The Dream is an instrumental and really shows her talent as a musician. This video was recorded at a venue in Europe.
Deborah Coleman had an extensive recording career. After winning the Charleston Blues Festival’s national talent contest, Deborah used her winnings to take her career to the next level. She formed her own band called the Thrillseekers, which included Roxanne potvin and Sue Foley. The prize from the talent contest was recording time at a studio, where she and the newly-formed Thrillseekers recorded their first album “Takin’ a Stand”, released in 1995. Her career continued to flourish. She was a nine time nominee for the W.C. Handy Blues Music Award, and in 2001 she was the winner of the Orville Gibson Blues Award. In 2007, she also collaborated with Potvin and Foley on an album called “Timebomb.” An instrumental by the same name appears on the album and features the skills of each, Coleman, Foley, and Potvin. Roxanne Potvin and Sue Foley are two more amazing and accomplished female blues artists.
I feel fortunate to have Deborah Coleman’s music embedded permanently on my favorites playlist. Now, I must crawl out from under the rock I have been living under, and find more precious gems like Deborah Coleman.
At an early age Beth Hart exhibited the focus and commitment required to be a serious performer. She attended the LA School for Performing Arts, where your acceptance is determined by an audition. She completed 13 sessions of the TV show Star Search and won the final round. By 21 she had already recorded her first album, Beth Hart and the Ocean of Souls. Her first hit song was in 1999, LA Song from only her second album titled Screaming for My Supper.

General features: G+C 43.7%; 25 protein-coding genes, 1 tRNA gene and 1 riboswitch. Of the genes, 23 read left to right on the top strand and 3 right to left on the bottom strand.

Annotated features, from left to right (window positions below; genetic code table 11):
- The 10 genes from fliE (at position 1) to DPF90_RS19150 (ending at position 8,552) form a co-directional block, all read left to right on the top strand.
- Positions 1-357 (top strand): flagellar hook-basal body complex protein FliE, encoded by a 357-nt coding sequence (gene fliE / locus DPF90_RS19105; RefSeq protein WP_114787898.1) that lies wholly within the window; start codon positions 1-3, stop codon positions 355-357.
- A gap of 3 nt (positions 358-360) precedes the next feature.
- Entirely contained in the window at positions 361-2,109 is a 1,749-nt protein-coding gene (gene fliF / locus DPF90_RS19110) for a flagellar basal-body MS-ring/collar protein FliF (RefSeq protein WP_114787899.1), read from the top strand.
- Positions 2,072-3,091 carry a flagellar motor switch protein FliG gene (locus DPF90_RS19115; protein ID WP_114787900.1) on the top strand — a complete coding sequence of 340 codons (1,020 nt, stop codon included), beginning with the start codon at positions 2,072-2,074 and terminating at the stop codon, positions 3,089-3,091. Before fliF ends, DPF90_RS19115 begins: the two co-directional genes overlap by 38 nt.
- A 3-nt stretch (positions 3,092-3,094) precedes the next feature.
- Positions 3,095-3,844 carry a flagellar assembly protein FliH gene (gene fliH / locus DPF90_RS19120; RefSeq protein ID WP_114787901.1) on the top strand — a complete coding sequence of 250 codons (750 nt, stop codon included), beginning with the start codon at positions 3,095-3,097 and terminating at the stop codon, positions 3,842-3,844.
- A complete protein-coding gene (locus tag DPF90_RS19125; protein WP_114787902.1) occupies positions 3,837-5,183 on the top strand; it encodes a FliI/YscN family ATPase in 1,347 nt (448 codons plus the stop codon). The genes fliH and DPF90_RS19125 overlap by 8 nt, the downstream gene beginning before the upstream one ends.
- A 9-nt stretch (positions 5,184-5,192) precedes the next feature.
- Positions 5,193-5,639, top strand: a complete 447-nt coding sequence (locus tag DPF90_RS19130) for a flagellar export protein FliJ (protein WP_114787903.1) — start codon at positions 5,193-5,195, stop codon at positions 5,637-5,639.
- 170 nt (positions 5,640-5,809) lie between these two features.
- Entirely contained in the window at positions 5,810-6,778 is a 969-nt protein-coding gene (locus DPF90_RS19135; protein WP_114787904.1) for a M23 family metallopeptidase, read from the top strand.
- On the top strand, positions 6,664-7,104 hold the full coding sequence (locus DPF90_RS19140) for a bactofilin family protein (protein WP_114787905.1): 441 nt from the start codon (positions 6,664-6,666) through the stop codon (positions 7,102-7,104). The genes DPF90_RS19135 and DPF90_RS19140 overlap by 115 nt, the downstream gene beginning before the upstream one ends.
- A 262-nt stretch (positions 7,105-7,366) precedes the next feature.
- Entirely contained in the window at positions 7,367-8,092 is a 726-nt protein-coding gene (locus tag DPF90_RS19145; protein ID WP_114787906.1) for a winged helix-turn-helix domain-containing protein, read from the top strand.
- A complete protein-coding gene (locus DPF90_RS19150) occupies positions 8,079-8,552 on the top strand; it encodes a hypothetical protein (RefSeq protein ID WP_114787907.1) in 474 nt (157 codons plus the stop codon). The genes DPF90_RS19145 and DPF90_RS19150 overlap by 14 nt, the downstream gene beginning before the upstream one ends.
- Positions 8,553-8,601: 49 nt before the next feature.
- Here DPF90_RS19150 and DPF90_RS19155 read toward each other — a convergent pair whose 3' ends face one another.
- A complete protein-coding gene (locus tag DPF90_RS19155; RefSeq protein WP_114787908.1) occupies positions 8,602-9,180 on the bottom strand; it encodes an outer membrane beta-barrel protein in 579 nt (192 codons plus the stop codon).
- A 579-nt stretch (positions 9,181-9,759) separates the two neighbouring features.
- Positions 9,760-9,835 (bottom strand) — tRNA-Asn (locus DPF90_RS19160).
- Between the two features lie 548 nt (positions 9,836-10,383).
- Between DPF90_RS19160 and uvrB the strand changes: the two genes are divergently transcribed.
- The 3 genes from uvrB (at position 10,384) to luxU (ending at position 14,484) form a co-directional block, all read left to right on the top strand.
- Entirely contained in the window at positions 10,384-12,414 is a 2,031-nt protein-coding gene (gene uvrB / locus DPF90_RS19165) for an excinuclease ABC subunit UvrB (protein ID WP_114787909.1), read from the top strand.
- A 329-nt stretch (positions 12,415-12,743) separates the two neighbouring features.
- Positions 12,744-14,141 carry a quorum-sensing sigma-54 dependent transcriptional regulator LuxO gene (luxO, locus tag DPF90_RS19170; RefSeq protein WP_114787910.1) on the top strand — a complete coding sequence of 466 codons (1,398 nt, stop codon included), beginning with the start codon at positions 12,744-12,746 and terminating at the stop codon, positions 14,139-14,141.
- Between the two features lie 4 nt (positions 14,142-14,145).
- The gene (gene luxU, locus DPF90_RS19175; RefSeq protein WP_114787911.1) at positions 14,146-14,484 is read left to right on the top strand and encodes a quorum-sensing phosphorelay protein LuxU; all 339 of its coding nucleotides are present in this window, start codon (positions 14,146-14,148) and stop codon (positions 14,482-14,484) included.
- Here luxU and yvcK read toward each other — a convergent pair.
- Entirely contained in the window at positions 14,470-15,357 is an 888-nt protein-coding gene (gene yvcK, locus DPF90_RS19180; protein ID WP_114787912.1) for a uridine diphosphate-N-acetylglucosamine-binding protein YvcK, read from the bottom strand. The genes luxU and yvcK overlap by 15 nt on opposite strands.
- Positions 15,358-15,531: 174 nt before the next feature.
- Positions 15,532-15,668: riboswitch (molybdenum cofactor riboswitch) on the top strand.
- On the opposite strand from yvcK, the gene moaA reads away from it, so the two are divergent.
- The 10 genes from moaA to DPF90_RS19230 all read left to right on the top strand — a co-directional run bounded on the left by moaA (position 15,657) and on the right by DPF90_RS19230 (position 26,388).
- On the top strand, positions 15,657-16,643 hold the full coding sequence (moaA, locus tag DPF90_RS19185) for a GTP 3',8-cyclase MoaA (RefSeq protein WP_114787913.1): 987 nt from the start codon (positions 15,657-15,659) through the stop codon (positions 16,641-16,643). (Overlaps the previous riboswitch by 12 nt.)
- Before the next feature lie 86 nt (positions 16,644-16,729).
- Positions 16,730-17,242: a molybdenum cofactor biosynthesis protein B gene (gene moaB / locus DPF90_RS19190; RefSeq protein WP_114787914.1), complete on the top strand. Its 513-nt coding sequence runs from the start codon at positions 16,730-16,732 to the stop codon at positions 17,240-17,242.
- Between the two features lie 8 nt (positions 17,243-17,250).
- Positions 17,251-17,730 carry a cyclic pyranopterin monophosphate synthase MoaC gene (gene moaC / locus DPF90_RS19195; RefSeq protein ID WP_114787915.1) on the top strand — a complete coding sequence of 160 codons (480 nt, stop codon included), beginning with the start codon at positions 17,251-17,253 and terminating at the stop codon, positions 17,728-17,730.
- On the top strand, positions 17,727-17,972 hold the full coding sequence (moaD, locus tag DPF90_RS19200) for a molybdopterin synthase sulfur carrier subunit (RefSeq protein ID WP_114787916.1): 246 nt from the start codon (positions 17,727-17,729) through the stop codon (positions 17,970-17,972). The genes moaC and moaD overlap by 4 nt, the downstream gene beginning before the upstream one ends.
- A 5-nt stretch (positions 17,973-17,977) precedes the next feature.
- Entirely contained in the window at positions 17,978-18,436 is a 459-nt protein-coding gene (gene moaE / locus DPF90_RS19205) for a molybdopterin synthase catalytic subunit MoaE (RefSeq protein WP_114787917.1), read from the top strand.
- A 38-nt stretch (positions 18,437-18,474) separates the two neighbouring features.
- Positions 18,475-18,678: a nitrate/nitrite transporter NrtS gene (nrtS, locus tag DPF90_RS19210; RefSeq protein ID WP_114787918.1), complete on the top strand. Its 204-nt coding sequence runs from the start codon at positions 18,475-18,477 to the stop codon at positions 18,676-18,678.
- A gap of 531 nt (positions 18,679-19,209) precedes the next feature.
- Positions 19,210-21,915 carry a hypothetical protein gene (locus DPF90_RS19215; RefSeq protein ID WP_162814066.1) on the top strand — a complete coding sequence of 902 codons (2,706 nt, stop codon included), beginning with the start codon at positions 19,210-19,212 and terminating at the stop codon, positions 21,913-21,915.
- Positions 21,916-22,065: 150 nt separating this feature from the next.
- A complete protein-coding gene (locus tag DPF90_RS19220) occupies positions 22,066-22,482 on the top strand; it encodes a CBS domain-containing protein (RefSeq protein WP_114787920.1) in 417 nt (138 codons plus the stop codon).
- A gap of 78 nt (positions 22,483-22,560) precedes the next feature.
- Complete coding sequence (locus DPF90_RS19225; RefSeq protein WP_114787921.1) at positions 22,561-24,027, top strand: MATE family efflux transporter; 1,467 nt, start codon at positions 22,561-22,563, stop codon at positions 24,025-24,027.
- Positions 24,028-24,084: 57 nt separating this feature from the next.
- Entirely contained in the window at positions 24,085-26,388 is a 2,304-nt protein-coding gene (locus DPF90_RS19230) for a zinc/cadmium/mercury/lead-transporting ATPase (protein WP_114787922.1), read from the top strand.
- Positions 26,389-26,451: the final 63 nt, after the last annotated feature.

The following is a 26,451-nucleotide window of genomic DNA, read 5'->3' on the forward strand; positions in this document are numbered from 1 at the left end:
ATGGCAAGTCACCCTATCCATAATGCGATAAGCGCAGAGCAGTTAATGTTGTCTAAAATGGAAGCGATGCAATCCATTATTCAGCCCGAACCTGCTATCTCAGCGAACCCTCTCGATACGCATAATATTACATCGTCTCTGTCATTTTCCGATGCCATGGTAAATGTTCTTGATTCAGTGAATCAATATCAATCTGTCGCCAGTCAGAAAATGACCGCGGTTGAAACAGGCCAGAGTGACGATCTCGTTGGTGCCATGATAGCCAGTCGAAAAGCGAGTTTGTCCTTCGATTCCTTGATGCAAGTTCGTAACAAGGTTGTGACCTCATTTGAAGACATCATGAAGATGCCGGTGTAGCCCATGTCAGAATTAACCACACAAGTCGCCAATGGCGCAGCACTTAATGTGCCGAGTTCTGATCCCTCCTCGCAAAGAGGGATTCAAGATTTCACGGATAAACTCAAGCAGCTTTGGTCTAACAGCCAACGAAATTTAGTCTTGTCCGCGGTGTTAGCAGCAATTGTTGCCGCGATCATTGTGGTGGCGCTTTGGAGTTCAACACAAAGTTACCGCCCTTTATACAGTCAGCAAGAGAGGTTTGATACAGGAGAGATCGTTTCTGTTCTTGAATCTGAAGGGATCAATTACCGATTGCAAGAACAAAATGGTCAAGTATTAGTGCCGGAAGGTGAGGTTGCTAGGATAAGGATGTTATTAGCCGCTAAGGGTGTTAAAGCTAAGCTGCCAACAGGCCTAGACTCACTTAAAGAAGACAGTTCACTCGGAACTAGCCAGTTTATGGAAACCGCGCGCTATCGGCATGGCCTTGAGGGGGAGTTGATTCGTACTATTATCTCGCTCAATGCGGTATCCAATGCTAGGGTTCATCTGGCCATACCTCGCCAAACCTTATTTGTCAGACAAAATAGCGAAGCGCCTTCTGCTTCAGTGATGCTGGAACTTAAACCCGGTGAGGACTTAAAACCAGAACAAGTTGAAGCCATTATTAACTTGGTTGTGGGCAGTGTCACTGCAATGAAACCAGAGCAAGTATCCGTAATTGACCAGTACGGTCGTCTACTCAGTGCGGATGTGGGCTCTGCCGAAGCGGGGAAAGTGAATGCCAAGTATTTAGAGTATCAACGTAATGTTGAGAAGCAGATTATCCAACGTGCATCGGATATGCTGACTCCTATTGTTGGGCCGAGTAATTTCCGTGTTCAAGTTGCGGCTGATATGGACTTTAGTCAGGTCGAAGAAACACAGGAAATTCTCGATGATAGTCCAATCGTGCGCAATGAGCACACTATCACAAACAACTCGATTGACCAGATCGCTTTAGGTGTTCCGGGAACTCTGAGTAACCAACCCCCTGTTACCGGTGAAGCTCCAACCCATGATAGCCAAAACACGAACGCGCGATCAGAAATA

A notable time in her life was when she performed at the Kennedy Center in 2012. As a tribute to Buddy Guy she and Jeff Beck performed the blues classic I’d Rather Go Blind, to a standing ovation by President Obama and first Lady Michelle Obama.
Again Beth Hart paired up with Jeff Beck at the 2013 Crossroads Festival performing the song by Howlin’ Wolf I Ain’t Superstitious. She also collaborated, as the featured artist on the album Slash, with Slash from Guns and Roses. The albums Seesaw 2013, Live in Amsterdam 2014, and Black Coffee were recorded with Joe Bonamassa. The album Seesaw was nominated for a Grammy. In 2018 Beth Hart was awarded the Blues Music Award for “Instrumentalist vocals.” Hart is best known for her deep, powerful, and occasionally vibrato vocals, but she is also skilled at guitar, keyboard, cello, and drums. Although she covers many songs, she is a prolific songwriter and writes most of the songs she currently performs.